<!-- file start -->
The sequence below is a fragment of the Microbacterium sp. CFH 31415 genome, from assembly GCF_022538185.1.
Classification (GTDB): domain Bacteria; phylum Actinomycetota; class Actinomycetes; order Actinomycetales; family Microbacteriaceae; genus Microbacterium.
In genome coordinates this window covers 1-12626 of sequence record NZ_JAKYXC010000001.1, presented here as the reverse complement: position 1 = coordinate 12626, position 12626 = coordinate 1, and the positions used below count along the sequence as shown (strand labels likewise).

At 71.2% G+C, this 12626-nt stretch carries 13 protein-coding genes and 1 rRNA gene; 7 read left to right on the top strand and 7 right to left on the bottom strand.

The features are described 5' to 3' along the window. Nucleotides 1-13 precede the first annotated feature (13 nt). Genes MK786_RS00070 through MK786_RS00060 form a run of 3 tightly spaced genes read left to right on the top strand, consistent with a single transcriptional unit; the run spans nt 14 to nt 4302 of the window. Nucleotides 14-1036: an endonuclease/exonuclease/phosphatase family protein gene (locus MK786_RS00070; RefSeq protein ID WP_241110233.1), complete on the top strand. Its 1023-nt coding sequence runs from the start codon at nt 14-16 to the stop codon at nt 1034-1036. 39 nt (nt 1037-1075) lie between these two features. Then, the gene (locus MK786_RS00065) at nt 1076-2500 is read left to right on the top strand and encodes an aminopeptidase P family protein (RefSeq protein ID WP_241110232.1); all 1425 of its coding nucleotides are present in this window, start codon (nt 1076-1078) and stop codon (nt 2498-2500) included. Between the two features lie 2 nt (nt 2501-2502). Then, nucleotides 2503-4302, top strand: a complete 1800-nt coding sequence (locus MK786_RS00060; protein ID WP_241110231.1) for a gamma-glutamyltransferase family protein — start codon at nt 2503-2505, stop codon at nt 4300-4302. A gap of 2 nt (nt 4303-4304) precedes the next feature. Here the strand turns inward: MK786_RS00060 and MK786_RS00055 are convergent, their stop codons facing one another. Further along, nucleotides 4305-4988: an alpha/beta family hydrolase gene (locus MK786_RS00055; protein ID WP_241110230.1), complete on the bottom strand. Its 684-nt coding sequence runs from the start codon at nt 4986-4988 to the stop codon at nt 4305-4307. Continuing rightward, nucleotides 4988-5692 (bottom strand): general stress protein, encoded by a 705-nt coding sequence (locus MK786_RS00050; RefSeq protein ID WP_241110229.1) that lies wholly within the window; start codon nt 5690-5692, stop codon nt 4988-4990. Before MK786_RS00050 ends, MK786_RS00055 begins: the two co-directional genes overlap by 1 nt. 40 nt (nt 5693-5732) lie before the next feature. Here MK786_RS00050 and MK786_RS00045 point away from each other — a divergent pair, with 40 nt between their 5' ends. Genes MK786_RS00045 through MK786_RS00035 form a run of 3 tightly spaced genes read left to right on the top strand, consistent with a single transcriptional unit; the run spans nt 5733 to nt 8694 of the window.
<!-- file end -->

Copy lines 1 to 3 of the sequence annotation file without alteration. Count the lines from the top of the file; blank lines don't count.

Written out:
The sequence below is a fragment of the Microbacterium sp. CFH 31415 genome, from assembly GCF_022538185.1.
Classification (GTDB): domain Bacteria; phylum Actinomycetota; class Actinomycetes; order Actinomycetales; family Microbacteriaceae; genus Microbacterium.
In genome coordinates this window covers 1-12626 of sequence record NZ_JAKYXC010000001.1, presented here as the reverse complement: position 1 = coordinate 12626, position 12626 = coordinate 1, and the positions used below count along the sequence as shown (strand labels likewise).